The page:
‘The Croods: A New Age’ Review: A Colorful But Uninspired Sequel

The Croods: A New Age
Guy (Ryan Reynolds) with his pet sloth, Belt, and Dawn Betterman (Kelly Marie Tran) with her pet sloth, Sash, in ‘The Croods: A New Age’ (Photo © 2020 DreamWorks Animation LLC)

It’s been seven years since moviegoers were introduced to the goofy prehistoric family the Croods and now comes the not-so-eagerly awaited sequel, The Croods: A New Age. The colorful and very funny first film focused on the relationship of the loving but overprotective father, Grug (voiced by Nicolas Cage), and his daughter, Eep (voiced by Emma Stone), who yearned to explore outside their cave and see the world.

After an earthquake destroyed their home, the Croods teamed up with a newcomer named Guy (voiced by Ryan Reynolds) to try to find a new safe home. Grug took an instant dislike to Guy since Eep found him interesting and dreamy.

The sequel picks up with the Croods and Guy still traveling together looking for a new home. (Flashbacks reveal Guy’s dark origin story.) A chaotic but entertaining montage sequence of the family running and fighting off an army of deadly Kangadillos (a mix of kangaroo and armadillo) crosses the screen as Guy and Eep flirt back and forth while the song “I Think I Love You” plays.

From there the gang discovers a giant wall along with the family who built it – the Bettermans – who are much more evolved than the Croods and are part of Guy’s past. Hope and Phil Betterman (voiced by Leslie Mann and Peter Dinklage) want very much for Guy to stay with them inside their protected and thriving home which has running water, indoor plumbing, and plenty of food. It’s even overflowing with bananas. They’re also keen to pair up Guy with their daughter, Dawn (Kelly Marie Tran), while encouraging the Croods to travel on without him.

Poor Eep, who before finding the wall was talking about off with Guy on their own, sees how comfortable Guy is with the Bettermans and their lifestyle and begins to wonder if she and Guy are meant to have a future together.

Sadly, even with a talented voice cast and bright and colorful animation, The Croods: A New Age is nothing more than a forgettable sequel with few laughs and not much of a story. The promising and creative beginning of the film is followed by chaotic action, puns that don’t work, and stilted and boring new characters who detract from the fun and adventure.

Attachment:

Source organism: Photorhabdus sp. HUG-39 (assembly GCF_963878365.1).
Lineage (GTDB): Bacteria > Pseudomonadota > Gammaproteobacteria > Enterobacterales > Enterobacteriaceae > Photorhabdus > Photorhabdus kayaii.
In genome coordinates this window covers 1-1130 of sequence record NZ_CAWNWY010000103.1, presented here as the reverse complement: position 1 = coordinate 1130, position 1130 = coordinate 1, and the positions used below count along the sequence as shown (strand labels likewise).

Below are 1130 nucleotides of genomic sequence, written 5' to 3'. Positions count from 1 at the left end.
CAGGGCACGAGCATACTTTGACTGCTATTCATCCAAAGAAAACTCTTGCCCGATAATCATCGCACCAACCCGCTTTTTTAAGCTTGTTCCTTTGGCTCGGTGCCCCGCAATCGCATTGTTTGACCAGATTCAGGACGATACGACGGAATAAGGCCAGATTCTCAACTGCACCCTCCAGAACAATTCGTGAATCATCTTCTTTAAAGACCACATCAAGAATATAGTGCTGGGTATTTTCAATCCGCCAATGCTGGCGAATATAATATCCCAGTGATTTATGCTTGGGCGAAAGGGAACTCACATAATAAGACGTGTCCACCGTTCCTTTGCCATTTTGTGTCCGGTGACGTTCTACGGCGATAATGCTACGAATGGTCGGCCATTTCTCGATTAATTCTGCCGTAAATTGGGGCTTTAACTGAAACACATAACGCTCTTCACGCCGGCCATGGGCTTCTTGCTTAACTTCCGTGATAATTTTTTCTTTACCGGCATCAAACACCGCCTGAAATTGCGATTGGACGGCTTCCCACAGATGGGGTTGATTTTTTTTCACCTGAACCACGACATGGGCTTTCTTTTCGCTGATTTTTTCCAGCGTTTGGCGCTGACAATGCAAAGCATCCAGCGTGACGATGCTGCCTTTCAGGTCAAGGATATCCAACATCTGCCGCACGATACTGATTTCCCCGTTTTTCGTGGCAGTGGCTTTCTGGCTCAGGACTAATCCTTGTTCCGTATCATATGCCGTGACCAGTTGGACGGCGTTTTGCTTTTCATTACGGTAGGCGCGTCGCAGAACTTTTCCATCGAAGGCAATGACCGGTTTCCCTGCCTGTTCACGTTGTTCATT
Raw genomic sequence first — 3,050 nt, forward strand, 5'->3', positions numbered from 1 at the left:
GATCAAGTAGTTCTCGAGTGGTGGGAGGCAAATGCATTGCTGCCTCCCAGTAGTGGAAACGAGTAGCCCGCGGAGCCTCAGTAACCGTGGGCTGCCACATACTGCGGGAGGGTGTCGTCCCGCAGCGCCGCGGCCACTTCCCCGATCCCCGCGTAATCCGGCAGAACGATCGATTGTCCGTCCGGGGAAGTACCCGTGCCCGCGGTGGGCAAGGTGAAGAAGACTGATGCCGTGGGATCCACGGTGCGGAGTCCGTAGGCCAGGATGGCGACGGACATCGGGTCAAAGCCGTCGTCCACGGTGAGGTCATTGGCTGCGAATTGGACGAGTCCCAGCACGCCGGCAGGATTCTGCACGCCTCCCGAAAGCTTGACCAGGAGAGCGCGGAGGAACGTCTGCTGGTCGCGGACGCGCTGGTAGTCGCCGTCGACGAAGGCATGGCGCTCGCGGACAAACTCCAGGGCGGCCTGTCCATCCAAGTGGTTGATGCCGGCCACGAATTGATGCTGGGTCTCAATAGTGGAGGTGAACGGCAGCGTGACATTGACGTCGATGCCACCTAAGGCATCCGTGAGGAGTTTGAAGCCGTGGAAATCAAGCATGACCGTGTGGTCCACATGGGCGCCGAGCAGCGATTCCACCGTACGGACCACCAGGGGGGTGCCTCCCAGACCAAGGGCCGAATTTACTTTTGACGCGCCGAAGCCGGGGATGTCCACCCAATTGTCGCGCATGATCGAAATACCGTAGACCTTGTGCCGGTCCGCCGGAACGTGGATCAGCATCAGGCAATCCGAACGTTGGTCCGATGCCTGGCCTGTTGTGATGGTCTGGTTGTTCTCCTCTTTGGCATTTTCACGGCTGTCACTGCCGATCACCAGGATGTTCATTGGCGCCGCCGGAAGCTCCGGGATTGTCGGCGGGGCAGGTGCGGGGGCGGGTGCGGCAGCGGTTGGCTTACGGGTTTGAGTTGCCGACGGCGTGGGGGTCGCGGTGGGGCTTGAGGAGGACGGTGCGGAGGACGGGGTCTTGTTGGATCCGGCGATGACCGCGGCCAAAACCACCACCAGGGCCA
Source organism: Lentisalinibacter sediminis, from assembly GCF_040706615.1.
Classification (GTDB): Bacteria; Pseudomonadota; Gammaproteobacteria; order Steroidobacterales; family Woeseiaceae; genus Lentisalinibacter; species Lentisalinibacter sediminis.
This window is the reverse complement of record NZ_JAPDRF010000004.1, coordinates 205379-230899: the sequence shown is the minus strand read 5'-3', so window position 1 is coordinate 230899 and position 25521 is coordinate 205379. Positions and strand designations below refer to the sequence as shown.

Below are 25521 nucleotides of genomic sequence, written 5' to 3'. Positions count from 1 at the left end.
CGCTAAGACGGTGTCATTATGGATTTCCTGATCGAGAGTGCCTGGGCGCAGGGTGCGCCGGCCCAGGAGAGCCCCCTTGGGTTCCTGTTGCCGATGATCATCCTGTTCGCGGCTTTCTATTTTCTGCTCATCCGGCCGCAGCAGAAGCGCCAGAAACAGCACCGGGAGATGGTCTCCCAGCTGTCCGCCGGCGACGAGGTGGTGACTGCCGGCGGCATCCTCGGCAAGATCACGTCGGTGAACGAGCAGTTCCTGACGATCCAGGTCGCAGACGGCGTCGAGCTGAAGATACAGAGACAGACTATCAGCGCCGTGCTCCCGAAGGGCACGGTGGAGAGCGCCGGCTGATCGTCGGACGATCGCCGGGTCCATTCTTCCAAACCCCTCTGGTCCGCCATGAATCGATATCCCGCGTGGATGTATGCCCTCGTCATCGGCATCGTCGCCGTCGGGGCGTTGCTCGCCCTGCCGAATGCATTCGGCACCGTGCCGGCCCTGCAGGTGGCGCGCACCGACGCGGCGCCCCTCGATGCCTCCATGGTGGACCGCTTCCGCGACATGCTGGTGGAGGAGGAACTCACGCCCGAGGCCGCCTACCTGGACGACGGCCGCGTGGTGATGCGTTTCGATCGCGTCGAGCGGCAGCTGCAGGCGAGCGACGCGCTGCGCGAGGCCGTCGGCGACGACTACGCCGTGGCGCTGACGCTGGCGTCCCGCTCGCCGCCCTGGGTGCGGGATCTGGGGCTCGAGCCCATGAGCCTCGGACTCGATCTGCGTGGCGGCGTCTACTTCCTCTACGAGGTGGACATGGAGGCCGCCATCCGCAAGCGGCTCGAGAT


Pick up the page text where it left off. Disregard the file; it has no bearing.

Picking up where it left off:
Nicolas Cage and Ryan Reynolds deliver the best voice performances as Grug and Guy, the two main men in Eep’s life who love her and don’t want to lose her. Emma Stone is still solid as Eep, but her character has less screen time due to the introduction of the Betterman family. And unlike the first film, her character has almost no arc this time. Eep is nothing more than a secondary character in this outing which hurts the film.

Leslie Mann and Peter Dinklage are very effective as the voices of Hope and Phil Betterman but their characters are simply not that interesting, funny or engaging and steer the spotlight off other key characters in the movie.

Another element missing in this weak sequel is the blend of smart humor and creative slapstick antics that made the original so entertaining to both kids and adults. The film replaces those wonderful elements with silly dialogue and loud, outlandish, and headache-inducing action scenes.

On a positive note, the film looks great and the animation is once again lush and colorful. The use of songs such as “I Think I Love You” adds humor and heart to the animated romp.

The Croods: A New Age is the perfect example of an unnecessary, unoriginal, and inferior sequel.


MPAA Rating: PG for peril, action, and rude humor

Release Date: November 25, 2020

Running Time: 1 hour 35 minutes

Directed By: Joel Crawford